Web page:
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Ladies and gentlemen,
I’d like to thank Ambassador Dr József Czukor for inviting me to attend today’s New Year concert here in the Berliner Dom. It’s now become quite a tradition for the holder of the Visegrad Group Presidency – this year Hungary – to host this annual concert.
More than 20 years after it was established in 1991, the Visegrad Group can look back on an impressive success story: the integration of Hungary, Poland, Slovakia and the Czech Republic into the European Union and NATO did much to foster peace, prosperity, stability and security in Europe. This year we’re celebrating the tenth anniversary of your countries joining the EU. The Visegrad Group’s joint accession to the EU on 1 May 2004 was an important stepping stone towards European integration. The efforts and adjustments made by politicians and the business community, and most especially by ordinary citizens, on the way to the EU were huge; that can’t be stressed often enough.
But we all know that it’s easier to travel along a difficult road together. In an EU which is ever larger and ever more heterogeneous, cooperation among groups of member states doesn’t only make sense but is also desirable. Ultimately, it not only helps the states concerned but also the EU as a whole when a group of member states resolutely pull in the same direction and present joint positions. In Europe, a variety of regional formats have proved their worth – for example, the Franco-German Council of Ministers, the Weimar Triangle, the Nordics and, of course, the Visegrad Group.
The Hungarian Presidency of the Visegrad Group [from 1 July 2014: Slovakia] coincides with several memorable anniversaries this year: the centenary of the outbreak of the First World War, the 75th anniversary of the German invasion of Poland and the 25th anniversary of the peaceful revolution in Central and Eastern Europe, which led to the demise of Communism. These were important milestones, not only for Germany but also for the Visegrad states.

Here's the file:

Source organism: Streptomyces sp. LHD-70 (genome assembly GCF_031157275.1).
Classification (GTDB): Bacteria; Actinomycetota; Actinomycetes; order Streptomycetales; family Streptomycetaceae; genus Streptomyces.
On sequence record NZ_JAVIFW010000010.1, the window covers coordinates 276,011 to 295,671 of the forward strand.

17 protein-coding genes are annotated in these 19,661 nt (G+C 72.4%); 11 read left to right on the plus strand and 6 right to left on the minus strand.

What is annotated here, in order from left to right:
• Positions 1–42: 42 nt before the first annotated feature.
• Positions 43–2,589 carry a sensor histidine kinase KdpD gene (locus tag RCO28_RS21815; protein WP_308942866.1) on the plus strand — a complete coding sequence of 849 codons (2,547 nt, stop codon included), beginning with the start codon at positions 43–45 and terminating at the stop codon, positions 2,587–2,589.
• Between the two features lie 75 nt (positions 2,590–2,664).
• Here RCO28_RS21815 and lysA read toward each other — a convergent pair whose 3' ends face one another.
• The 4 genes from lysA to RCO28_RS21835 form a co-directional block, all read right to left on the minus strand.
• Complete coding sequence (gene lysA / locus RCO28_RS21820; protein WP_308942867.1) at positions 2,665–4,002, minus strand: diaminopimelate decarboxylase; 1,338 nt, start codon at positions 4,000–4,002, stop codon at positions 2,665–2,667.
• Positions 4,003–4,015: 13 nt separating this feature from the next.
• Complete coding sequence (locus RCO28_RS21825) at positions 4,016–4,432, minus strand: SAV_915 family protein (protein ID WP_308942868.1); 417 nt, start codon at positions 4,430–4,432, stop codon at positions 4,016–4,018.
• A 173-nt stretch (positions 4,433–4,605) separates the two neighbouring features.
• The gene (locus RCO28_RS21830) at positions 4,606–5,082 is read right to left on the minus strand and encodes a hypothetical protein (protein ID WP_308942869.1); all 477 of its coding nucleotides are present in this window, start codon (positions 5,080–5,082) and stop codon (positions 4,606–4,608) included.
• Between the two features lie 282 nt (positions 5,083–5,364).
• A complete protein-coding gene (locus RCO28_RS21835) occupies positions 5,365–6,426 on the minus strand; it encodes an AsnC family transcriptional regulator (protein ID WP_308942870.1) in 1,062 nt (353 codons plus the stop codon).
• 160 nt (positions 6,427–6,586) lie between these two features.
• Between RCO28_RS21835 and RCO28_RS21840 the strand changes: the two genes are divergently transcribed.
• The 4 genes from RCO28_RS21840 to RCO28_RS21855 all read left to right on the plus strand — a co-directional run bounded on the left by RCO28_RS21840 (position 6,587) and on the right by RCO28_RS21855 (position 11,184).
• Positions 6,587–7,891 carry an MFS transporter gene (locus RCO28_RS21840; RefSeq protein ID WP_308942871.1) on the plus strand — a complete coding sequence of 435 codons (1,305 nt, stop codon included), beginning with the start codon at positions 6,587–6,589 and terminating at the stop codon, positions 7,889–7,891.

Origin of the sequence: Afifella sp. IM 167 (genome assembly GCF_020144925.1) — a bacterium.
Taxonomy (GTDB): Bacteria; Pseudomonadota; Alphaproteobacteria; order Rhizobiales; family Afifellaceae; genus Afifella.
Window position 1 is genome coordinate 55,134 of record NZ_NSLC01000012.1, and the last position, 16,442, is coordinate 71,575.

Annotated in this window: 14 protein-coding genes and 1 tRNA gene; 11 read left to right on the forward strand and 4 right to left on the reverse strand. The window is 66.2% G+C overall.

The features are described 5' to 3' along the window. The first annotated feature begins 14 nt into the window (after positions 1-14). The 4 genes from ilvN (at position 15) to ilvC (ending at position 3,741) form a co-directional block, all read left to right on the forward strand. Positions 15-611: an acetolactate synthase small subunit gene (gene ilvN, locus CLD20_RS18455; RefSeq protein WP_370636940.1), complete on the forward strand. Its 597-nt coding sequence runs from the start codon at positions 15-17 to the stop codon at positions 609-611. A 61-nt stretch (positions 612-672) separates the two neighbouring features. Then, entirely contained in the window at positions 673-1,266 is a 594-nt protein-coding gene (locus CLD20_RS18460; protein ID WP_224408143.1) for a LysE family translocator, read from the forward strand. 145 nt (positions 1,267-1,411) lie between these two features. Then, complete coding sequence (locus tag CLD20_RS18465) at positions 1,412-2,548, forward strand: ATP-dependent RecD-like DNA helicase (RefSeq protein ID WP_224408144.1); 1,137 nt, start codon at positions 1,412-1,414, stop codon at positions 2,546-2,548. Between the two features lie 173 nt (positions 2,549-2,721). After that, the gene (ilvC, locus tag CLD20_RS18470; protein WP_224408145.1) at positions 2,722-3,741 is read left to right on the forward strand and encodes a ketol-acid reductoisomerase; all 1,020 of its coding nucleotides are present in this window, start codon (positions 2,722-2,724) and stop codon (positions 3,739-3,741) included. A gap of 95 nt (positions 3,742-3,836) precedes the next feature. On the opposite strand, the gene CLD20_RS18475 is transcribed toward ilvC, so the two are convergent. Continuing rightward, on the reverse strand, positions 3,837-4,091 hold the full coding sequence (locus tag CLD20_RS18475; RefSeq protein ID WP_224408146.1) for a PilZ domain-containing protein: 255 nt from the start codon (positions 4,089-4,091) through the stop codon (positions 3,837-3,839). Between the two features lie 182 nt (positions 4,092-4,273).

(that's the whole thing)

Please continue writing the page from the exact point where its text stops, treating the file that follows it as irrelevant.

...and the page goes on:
Our countries are linked by our shared European history. We in Germany will never forget how much our country owes to the Visegrad states. Let me name just some historical turning points: the Prague Spring of 1968, the erosion of the Communist system from within by Poland’s Solidarność movement, the Pan-European Picnic at the Hungarian-Austrian border in August 1989 or the descent of thousands of refugees from the GDR on the German Embassy in Prague. All of this shows that it was not least Hungary, Poland, Slovakia and the Czech Republic which – with great courage and farsightedness – paved the way for German unity and a Europe without internal borders: a truly historic achievement.
Any assessment of the first ten years of the Visegrad states’ EU membership has to be positive. The overcoming of Europe’s division shows that the European Union is the most successful peace and democracy project in Europe’s chequered history. It rightly won the Nobel Peace Prize in 2012. Together we’ve already achieved much in Europe – and we want to continue along this path hand in hand. The EU must never become solely the concern of the large member states. For if we in Europe really want to complete any major projects then, first and foremost, we need the support of the medium-sized and small countries. The Visegrad states are therefore more important than ever to Germany as European partners.
Above all else, the last few years were marked by a profound economic and financial crisis. Yet, even if our focus has been largely on stabilising the eurozone and promoting growth and employment recently, we must never forget that Europe is much more than a single market and a monetary union. Above all, Europe is a unique community of shared values. For its internal cohesion is largely founded on our shared values. However, it has been evident time and again recently how shaky the foundations of the frequently invoked union of shared values have become. That reminds us that our shared stock of values can’t be taken for granted. Rather, it has to be cultivated and defended every day anew.